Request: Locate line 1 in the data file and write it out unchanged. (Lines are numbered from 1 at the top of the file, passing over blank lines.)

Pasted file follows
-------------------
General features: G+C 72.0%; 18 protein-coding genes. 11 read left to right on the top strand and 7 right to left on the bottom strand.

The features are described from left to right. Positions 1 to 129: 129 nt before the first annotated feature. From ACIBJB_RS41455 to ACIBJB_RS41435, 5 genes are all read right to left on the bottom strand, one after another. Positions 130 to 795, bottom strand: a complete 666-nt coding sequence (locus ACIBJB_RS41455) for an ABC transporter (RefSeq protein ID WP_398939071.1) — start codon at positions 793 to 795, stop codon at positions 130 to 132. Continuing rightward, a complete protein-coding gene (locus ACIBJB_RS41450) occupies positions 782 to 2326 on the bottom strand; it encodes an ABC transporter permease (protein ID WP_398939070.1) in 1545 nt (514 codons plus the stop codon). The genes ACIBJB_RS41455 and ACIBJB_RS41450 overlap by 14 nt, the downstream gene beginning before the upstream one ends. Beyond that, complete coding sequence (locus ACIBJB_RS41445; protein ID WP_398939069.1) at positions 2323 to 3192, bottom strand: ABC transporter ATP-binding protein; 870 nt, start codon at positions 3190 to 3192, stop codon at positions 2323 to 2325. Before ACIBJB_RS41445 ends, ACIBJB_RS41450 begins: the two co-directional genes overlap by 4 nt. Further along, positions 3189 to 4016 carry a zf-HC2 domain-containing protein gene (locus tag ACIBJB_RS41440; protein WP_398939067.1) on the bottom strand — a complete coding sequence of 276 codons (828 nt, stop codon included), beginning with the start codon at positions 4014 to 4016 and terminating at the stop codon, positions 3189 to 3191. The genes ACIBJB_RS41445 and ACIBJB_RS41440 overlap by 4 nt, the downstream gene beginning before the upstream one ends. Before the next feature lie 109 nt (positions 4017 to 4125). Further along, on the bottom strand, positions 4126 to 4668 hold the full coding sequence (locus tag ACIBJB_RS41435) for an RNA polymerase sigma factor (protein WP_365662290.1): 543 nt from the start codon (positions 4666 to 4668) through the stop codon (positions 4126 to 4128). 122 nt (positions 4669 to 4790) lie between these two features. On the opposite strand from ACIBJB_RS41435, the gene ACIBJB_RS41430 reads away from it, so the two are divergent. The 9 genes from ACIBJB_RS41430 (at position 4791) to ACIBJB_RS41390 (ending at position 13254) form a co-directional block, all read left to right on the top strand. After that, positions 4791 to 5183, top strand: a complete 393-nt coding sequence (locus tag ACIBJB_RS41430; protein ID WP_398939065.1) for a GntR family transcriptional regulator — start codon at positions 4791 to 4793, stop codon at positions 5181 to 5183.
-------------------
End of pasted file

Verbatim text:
General features: G+C 72.0%; 18 protein-coding genes. 11 read left to right on the top strand and 7 right to left on the bottom strand.